If you’re just getting started with studio portraits and artificial lighting, chances are that you’re wondering about where to place your lights. Photographer Daniel Norton from Adorama shares some commonly used portrait lighting setups to help you get started:
Norton uses a single light setup with a Profoto B1X inside a Chimera extra small softbox. First, he checks the exposure by taking a shot with the flash turned off. The idea is to get a black frame with no ambient light creeping in. He gets it at f/8 and 1/250 second. So, at this setting when he uses the flash, it will be the only light that’s affecting the final image. It’s important to have complete control over the light you’re using on set.
Classic 45-Degree Light
This is often the most basic lighting setup that beginner photographers start with. Place the light source in front of the model roughly at a 45-degree angle. Place the light as close to the subject as possible without getting it in the frame.
As expected, you can see some nose shadow on the side of the face that’s away from the light source. There’s also a fall-off to the shadows on the parts of the neck and shoulder that are away from the light source.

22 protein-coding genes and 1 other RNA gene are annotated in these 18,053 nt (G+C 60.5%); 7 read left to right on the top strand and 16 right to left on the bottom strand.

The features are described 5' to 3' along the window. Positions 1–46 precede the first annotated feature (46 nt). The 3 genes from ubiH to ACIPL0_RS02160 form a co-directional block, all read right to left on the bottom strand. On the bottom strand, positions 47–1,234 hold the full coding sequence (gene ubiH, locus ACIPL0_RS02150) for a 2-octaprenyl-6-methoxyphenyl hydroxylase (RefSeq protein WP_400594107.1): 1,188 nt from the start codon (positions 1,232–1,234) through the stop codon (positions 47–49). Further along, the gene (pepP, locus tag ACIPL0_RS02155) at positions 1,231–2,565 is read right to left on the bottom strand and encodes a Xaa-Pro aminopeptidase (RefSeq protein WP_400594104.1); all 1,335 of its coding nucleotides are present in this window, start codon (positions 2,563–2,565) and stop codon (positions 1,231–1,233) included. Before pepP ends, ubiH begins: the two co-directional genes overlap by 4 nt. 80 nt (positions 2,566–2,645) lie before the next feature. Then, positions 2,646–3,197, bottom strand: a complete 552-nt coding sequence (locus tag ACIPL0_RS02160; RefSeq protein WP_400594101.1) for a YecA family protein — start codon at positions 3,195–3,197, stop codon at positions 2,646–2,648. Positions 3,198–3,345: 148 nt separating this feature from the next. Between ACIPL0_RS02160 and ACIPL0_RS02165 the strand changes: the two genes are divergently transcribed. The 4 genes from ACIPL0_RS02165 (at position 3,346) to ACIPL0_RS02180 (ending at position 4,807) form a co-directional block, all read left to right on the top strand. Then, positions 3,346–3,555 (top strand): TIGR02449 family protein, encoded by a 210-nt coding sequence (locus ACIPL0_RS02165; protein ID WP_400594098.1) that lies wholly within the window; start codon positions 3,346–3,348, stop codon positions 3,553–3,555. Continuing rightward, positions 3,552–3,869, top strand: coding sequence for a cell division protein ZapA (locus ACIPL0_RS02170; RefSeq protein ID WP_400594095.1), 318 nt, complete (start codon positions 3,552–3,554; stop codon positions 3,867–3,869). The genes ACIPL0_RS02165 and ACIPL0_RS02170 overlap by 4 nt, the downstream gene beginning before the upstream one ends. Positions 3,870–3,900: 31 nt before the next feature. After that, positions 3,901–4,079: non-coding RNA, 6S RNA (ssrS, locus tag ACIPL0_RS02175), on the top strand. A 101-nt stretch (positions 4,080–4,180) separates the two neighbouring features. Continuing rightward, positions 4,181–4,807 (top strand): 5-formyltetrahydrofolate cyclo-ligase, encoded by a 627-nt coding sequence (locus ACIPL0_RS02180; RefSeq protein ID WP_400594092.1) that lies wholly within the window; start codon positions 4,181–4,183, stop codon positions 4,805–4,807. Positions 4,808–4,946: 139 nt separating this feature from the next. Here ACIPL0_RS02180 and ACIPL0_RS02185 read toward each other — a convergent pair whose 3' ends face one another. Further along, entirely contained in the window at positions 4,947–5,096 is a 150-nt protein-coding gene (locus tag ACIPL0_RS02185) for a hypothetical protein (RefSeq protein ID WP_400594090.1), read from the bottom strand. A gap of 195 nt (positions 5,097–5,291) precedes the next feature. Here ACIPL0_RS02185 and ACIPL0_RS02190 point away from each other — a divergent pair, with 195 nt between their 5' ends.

A better approach to this lighting setup is to have the light coming in from a greater height. You’ll end up with softer shadows this way.
Side Lighting for Dramatic Portraits
To get a dramatic and moody portrait, move the light more to the side of the model. Doing so will have more of the light falling on one side of the model’s face and a quick falloff on the other.
If you’re not going for something overly dramatic, simply move the light forward a bit. This will cause some amount of light to spill over to the other side of the face.
This lighting setup usually works best with feminine subjects. The butterfly lighting setup gives an even light across the face, gets rid of most shadows, and makes the face appear narrower. This is why most beauty shots make use of this lighting technique.
Place the light source in front of and above the subject. Also make sure that the softbox is slightly tilted toward the subject. This will light up the subject’s face evenly while causing some shadows to appear under the chin.
If you feel the need to fill in the shadows, use a reflector. Or, use another light at a very low power setting.
Backlighting can be an interesting way to light your subject if you’re going for a dramatic portrait. As the name suggests, when using this technique, you light your subject from the back.
“Even more so than the side light, we don’t really have any light on the face.”
In order to get some more light on the face, have the subject turn their face slightly more toward the light.
Not all of these lighting techniques will work for every subject. You’ll need to make some adjustments depending on your subject and light source.
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